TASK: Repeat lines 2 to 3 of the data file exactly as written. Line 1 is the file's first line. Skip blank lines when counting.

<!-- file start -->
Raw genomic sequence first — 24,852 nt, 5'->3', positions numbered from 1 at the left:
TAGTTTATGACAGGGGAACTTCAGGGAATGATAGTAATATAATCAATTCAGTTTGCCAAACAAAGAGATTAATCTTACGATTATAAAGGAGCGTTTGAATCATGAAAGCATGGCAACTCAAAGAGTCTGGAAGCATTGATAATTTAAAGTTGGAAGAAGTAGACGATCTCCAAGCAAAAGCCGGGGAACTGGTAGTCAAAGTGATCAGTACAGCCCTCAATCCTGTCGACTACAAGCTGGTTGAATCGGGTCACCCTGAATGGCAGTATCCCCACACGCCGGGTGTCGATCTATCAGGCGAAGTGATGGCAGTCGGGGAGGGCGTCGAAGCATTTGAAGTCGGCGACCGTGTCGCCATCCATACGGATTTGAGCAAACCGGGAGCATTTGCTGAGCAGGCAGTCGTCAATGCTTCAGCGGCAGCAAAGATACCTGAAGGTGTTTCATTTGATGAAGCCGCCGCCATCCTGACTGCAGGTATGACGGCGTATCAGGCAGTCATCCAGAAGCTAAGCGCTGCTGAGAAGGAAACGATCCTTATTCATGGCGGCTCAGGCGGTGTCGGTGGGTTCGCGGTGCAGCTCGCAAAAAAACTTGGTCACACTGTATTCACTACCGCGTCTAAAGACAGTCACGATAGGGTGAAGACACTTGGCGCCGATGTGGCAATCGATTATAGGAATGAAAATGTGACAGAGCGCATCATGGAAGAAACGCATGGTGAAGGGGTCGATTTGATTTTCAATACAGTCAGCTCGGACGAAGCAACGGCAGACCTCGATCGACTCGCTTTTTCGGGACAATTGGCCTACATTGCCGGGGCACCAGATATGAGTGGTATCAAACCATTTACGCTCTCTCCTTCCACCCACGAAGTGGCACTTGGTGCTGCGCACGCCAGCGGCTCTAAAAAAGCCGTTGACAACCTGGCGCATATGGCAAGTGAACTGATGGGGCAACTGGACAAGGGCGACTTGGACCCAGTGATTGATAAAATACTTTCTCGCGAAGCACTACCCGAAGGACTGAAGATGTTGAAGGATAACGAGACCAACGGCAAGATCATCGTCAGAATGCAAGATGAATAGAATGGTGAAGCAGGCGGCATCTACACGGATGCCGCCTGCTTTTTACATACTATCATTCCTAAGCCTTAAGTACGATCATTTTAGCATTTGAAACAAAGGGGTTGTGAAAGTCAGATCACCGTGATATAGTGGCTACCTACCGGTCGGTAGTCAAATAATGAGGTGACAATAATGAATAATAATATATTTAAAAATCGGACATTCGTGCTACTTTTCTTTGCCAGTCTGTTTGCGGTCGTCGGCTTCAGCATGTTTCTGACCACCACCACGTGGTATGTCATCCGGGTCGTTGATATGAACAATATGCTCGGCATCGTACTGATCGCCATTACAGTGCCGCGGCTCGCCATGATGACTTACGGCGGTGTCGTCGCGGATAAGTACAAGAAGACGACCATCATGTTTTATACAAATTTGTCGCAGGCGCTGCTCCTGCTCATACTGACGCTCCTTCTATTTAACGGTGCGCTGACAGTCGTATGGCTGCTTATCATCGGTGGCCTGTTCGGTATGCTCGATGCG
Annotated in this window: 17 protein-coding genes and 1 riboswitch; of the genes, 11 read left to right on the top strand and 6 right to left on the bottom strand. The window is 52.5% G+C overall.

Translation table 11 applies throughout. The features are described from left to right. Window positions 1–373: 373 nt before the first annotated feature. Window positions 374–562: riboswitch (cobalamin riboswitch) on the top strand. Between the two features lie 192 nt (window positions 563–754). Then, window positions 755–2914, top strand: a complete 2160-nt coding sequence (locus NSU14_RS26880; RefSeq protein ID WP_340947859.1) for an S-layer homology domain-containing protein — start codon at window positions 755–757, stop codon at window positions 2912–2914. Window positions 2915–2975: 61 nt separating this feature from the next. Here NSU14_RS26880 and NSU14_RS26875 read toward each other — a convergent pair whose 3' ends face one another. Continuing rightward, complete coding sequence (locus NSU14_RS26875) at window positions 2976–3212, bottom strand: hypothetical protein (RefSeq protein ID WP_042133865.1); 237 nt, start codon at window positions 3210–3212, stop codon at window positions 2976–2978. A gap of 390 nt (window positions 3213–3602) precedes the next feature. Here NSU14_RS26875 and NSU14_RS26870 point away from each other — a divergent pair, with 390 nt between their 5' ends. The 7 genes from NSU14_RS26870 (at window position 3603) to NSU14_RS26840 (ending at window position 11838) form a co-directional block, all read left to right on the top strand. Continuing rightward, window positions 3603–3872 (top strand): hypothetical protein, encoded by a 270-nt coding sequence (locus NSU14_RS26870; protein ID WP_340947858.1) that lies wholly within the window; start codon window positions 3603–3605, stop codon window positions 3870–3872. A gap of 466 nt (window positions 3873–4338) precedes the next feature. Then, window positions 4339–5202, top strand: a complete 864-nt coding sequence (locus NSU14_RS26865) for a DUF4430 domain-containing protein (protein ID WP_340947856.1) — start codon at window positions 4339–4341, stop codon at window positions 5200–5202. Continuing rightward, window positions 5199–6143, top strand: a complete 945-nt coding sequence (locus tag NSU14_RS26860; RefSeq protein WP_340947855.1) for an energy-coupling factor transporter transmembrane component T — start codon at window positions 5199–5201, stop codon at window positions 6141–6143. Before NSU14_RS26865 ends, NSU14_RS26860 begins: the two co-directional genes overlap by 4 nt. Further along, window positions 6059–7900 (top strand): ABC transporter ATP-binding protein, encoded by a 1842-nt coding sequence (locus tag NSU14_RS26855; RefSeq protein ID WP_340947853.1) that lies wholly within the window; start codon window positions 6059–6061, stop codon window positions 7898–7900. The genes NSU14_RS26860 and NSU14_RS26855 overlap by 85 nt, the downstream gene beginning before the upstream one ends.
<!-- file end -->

TAGTTTATGACAGGGGAACTTCAGGGAATGATAGTAATATAATCAATTCAGTTTGCCAAACAAAGAGATTAATCTTACGATTATAAAGGAGCGTTTGAATCATGAAAGCATGGCAACTCAAAGAGTCTGGAAGCATTGATAATTTAAAGTTGGAAGAAGTAGACGATCTCCAAGCAAAAGCCGGGGAACTGGTAGTCAAAGTGATCAGTACAGCCCTCAATCCTGTCGACTACAAGCTGGTTGAATCGGGTCACCCTGAATGGCAGTATCCCCACACGCCGGGTGTCGATCTATCAGGCGAAGTGATGGCAGTCGGGGAGGGCGTCGAAGCATTTGAAGTCGGCGACCGTGTCGCCATCCATACGGATTTGAGCAAACCGGGAGCATTTGCTGAGCAGGCAGTCGTCAATGCTTCAGCGGCAGCAAAGATACCTGAAGGTGTTTCATTTGATGAAGCCGCCGCCATCCTGACTGCAGGTATGACGGCGTATCAGGCAGTCATCCAGAAGCTAAGCGCTGCTGAGAAGGAAACGATCCTTATTCATGGCGGCTCAGGCGGTGTCGGTGGGTTCGCGGTGCAGCTCGCAAAAAAACTTGGTCACACTGTATTCACTACCGCGTCTAAAGACAGTCACGATAGGGTGAAGACACTTGGCGCCGATGTGGCAATCGATTATAGGAATGAAAATGTGACAGAGCGCATCATGGAAGAAACGCATGGTGAAGGGGTCGATTTGATTTTCAATACAGTCAGCTCGGACGAAGCAACGGCAGACCTCGATCGACTCGCTTTTTCGGGACAATTGGCCTACATTGCCGGGGCACCAGATATGAGTGGTATCAAACCATTTACGCTCTCTCCTTCCACCCACGAAGTGGCACTTGGTGCTGCGCACGCCAGCGGCTCTAAAAAAGCCGTTGACAACCTGGCGCATATGGCAAGTGAACTGATGGGGCAACTGGACAAGGGCGACTTGGACCCAGTGATTGATAAAATACTTTCTCGCGAAGCACTACCCGAAGGACTGAAGATGTTGAAGGATAACGAGACCAACGGCAAGATCATCGTCAGAATGCAAGATGAATAGAATGGTGAAGCAGGCGGCATCTACACGGATGCCGCCTGCTTTTTACATACTATCATTCCTAAGCCTTAAGTACGATCATTTTAGCATTTGAAACAAAGGGGTTGTGAAAGTCAGATCACCGTGATATAGTGGCTACCTACCGGTCGGTAGTCAAATAATGAGGTGACAATAATGAATAATAATATATTTAAAAATCGGACATTCGTGCTACTTTTCTTTGCCAGTCTGTTTGCGGTCGTCGGCTTCAGCATGTTTCTGACCACCACCACGTGGTATGTCATCCGGGTCGTTGATATGAACAATATGCTCGGCATCGTACTGATCGCCATTACAGTGCCGCGGCTCGCCATGATGACTTACGGCGGTGTCGTCGCGGATAAGTACAAGAAGACGACCATCATGTTTTATACAAATTTGTCGCAGGCGCTGCTCCTGCTCATACTGACGCTCCTTCTATTTAACGGTGCGCTGACAGTCGTATGGCTGCTTATCATCGGTGGCCTGTTCGGTATGCTCGATGCG
Annotated in this window: 17 protein-coding genes and 1 riboswitch; of the genes, 11 read left to right on the top strand and 6 right to left on the bottom strand. The window is 52.5% G+C overall.